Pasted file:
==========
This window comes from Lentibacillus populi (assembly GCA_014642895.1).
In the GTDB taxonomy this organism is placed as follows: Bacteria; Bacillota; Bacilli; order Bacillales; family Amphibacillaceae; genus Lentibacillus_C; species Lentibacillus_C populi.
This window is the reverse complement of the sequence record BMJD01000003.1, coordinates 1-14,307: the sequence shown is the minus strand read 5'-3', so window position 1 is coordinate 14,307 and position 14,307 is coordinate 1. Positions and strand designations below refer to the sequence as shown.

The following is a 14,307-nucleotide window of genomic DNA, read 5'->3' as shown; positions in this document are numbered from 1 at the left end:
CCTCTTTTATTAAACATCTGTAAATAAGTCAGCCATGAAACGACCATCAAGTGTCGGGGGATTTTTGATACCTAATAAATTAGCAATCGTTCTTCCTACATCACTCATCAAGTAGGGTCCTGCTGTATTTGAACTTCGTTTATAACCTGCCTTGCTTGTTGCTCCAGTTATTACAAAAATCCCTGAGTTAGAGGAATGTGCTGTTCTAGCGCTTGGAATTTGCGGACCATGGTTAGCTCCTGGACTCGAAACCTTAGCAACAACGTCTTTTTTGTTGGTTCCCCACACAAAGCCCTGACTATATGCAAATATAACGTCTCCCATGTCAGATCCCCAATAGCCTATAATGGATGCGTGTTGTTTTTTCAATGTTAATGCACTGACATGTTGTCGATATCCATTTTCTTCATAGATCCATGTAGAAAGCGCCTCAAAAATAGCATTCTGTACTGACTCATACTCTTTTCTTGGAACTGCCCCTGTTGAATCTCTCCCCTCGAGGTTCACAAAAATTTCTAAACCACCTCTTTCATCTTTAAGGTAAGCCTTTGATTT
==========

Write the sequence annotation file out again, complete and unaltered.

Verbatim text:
This window comes from Lentibacillus populi (assembly GCA_014642895.1).
In the GTDB taxonomy this organism is placed as follows: Bacteria; Bacillota; Bacilli; order Bacillales; family Amphibacillaceae; genus Lentibacillus_C; species Lentibacillus_C populi.
This window is the reverse complement of the sequence record BMJD01000003.1, coordinates 1-14,307: the sequence shown is the minus strand read 5'-3', so window position 1 is coordinate 14,307 and position 14,307 is coordinate 1. Positions and strand designations below refer to the sequence as shown.

The following is a 14,307-nucleotide window of genomic DNA, read 5'->3' as shown; positions in this document are numbered from 1 at the left end:
CCTCTTTTATTAAACATCTGTAAATAAGTCAGCCATGAAACGACCATCAAGTGTCGGGGGATTTTTGATACCTAATAAATTAGCAATCGTTCTTCCTACATCACTCATCAAGTAGGGTCCTGCTGTATTTGAACTTCGTTTATAACCTGCCTTGCTTGTTGCTCCAGTTATTACAAAAATCCCTGAGTTAGAGGAATGTGCTGTTCTAGCGCTTGGAATTTGCGGACCATGGTTAGCTCCTGGACTCGAAACCTTAGCAACAACGTCTTTTTTGTTGGTTCCCCACACAAAGCCCTGACTATATGCAAATATAACGTCTCCCATGTCAGATCCCCAATAGCCTATAATGGATGCGTGTTGTTTTTTCAATGTTAATGCACTGACATGTTGTCGATATCCATTTTCTTCATAGATCCATGTAGAAAGCGCCTCAAAAATAGCATTCTGTACTGACTCATACTCTTTTCTTGGAACTGCCCCTGTTGAATCTCTCCCCTCGAGGTTCACAAAAATTTCTAAACCACCTCTTTCATCTTTAAGGTAAGCCTTTGATTT